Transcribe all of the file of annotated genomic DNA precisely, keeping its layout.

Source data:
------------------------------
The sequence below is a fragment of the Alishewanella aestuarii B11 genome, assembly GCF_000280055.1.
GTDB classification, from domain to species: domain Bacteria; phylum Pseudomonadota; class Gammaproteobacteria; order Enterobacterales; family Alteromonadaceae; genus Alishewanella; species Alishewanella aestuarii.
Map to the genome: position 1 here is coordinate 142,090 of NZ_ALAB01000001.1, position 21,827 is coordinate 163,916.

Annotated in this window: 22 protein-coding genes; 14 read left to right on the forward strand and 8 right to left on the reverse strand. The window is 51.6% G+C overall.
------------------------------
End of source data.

The sequence below is a fragment of the Alishewanella aestuarii B11 genome, assembly GCF_000280055.1.
GTDB classification, from domain to species: domain Bacteria; phylum Pseudomonadota; class Gammaproteobacteria; order Enterobacterales; family Alteromonadaceae; genus Alishewanella; species Alishewanella aestuarii.
Map to the genome: position 1 here is coordinate 142,090 of NZ_ALAB01000001.1, position 21,827 is coordinate 163,916.

Annotated in this window: 22 protein-coding genes; 14 read left to right on the forward strand and 8 right to left on the reverse strand. The window is 51.6% G+C overall.